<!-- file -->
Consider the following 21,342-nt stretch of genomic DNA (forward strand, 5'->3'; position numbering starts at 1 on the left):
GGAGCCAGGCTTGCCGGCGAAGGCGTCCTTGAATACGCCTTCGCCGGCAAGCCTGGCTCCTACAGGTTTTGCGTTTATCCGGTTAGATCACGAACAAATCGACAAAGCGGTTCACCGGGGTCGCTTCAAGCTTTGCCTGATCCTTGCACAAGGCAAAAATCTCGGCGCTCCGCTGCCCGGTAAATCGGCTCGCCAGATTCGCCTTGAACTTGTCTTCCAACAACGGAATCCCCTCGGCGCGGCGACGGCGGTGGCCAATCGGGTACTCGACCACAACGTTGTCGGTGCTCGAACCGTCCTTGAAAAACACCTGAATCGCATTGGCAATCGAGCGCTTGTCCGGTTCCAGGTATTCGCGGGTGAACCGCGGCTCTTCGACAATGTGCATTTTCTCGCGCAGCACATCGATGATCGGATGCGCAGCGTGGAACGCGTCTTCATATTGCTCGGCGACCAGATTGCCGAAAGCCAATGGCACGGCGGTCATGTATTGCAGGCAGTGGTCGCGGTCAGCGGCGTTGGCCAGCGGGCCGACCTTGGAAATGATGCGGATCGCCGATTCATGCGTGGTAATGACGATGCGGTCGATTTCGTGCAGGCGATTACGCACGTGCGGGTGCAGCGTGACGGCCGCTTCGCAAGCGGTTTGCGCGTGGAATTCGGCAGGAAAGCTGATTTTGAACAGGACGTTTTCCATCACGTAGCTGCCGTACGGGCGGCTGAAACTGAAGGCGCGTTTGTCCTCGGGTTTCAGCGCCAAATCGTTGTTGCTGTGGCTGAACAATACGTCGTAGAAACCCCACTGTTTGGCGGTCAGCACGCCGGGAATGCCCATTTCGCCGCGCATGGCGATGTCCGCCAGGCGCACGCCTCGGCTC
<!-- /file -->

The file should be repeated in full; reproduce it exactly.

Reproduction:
Consider the following 21,342-nt stretch of genomic DNA (forward strand, 5'->3'; position numbering starts at 1 on the left):
GGAGCCAGGCTTGCCGGCGAAGGCGTCCTTGAATACGCCTTCGCCGGCAAGCCTGGCTCCTACAGGTTTTGCGTTTATCCGGTTAGATCACGAACAAATCGACAAAGCGGTTCACCGGGGTCGCTTCAAGCTTTGCCTGATCCTTGCACAAGGCAAAAATCTCGGCGCTCCGCTGCCCGGTAAATCGGCTCGCCAGATTCGCCTTGAACTTGTCTTCCAACAACGGAATCCCCTCGGCGCGGCGACGGCGGTGGCCAATCGGGTACTCGACCACAACGTTGTCGGTGCTCGAACCGTCCTTGAAAAACACCTGAATCGCATTGGCAATCGAGCGCTTGTCCGGTTCCAGGTATTCGCGGGTGAACCGCGGCTCTTCGACAATGTGCATTTTCTCGCGCAGCACATCGATGATCGGATGCGCAGCGTGGAACGCGTCTTCATATTGCTCGGCGACCAGATTGCCGAAAGCCAATGGCACGGCGGTCATGTATTGCAGGCAGTGGTCGCGGTCAGCGGCGTTGGCCAGCGGGCCGACCTTGGAAATGATGCGGATCGCCGATTCATGCGTGGTAATGACGATGCGGTCGATTTCGTGCAGGCGATTACGCACGTGCGGGTGCAGCGTGACGGCCGCTTCGCAAGCGGTTTGCGCGTGGAATTCGGCAGGAAAGCTGATTTTGAACAGGACGTTTTCCATCACGTAGCTGCCGTACGGGCGGCTGAAACTGAAGGCGCGTTTGTCCTCGGGTTTCAGCGCCAAATCGTTGTTGCTGTGGCTGAACAATACGTCGTAGAAACCCCACTGTTTGGCGGTCAGCACGCCGGGAATGCCCATTTCGCCGCGCATGGCGATGTCCGCCAGGCGCACGCCTCGGCTC